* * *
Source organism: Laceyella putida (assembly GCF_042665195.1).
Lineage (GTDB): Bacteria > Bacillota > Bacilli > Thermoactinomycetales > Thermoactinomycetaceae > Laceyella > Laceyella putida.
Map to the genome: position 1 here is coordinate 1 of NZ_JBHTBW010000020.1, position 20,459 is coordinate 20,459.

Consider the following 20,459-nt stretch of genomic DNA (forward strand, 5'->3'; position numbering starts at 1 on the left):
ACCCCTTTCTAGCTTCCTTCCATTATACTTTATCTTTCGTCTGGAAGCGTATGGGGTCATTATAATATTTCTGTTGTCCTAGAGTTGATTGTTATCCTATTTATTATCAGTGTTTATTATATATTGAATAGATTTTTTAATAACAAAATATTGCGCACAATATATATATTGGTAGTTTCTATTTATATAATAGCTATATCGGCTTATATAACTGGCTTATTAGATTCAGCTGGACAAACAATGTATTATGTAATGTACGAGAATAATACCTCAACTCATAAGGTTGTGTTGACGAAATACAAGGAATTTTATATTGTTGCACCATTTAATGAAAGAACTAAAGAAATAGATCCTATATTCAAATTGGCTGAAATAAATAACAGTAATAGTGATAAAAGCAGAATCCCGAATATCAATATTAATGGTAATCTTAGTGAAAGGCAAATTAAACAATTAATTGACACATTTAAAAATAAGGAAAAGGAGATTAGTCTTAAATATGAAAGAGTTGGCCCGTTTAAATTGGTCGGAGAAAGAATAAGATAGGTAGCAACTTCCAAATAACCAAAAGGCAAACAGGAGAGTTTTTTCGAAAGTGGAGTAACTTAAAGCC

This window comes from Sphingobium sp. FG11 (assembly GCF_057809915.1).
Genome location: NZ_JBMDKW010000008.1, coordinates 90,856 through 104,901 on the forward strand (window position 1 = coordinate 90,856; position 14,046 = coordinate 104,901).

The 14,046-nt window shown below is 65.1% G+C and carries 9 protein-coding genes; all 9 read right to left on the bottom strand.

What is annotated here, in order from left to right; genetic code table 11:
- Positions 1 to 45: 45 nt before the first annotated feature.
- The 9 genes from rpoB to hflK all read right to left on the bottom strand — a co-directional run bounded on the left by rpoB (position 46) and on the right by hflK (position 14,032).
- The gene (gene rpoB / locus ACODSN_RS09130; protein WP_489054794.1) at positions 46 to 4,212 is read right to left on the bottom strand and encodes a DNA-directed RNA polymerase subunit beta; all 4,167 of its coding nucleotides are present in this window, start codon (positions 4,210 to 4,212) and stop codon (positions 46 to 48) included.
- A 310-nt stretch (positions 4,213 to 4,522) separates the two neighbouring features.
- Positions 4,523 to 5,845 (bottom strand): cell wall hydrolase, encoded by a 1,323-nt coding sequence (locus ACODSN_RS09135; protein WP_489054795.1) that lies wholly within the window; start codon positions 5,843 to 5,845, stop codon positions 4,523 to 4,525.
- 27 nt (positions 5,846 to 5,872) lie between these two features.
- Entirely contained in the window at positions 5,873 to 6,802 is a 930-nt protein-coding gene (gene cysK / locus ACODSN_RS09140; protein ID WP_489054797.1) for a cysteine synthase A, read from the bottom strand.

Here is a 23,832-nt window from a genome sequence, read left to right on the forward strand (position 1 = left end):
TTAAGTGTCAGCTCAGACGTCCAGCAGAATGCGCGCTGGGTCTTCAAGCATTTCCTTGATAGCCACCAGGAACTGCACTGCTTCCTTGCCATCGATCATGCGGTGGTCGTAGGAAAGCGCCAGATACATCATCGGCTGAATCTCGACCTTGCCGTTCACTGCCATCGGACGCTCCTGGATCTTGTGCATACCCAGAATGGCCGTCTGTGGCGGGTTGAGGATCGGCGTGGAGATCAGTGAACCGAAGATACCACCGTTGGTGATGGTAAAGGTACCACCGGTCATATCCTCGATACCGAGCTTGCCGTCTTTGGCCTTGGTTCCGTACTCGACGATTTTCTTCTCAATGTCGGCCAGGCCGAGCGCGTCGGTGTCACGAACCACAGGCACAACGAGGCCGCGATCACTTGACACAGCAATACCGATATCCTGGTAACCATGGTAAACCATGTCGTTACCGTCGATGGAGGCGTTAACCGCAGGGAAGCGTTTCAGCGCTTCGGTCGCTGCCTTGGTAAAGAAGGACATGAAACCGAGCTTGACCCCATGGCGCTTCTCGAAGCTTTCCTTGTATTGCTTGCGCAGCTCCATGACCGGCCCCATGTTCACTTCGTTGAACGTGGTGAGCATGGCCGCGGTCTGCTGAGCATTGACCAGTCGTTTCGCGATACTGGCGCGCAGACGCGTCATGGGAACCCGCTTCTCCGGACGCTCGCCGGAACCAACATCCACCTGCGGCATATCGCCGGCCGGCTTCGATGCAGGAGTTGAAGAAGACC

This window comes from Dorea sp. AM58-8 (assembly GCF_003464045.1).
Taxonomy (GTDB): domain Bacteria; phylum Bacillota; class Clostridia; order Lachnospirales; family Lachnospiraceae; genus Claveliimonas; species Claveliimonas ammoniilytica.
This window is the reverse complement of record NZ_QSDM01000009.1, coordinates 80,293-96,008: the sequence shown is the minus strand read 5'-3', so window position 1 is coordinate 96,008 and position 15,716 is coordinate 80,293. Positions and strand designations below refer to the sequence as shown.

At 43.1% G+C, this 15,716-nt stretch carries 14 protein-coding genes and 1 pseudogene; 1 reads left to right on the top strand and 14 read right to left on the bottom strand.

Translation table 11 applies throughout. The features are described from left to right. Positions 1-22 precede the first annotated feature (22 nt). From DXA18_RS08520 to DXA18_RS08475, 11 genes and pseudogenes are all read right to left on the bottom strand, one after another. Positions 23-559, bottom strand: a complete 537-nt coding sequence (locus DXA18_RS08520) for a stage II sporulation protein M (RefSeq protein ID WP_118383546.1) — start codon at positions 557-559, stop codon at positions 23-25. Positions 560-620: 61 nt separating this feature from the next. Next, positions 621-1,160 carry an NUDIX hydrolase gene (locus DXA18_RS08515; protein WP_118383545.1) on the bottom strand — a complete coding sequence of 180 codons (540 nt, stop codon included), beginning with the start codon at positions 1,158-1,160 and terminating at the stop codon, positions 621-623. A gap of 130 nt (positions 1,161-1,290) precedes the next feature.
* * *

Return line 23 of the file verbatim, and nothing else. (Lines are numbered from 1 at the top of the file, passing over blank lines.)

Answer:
Translation table 11 applies throughout. The features are described from left to right. Positions 1-22 precede the first annotated feature (22 nt). From DXA18_RS08520 to DXA18_RS08475, 11 genes and pseudogenes are all read right to left on the bottom strand, one after another. Positions 23-559, bottom strand: a complete 537-nt coding sequence (locus DXA18_RS08520) for a stage II sporulation protein M (RefSeq protein ID WP_118383546.1) — start codon at positions 557-559, stop codon at positions 23-25. Positions 560-620: 61 nt separating this feature from the next. Next, positions 621-1,160 carry an NUDIX hydrolase gene (locus DXA18_RS08515; protein WP_118383545.1) on the bottom strand — a complete coding sequence of 180 codons (540 nt, stop codon included), beginning with the start codon at positions 1,158-1,160 and terminating at the stop codon, positions 621-623. A gap of 130 nt (positions 1,161-1,290) precedes the next feature.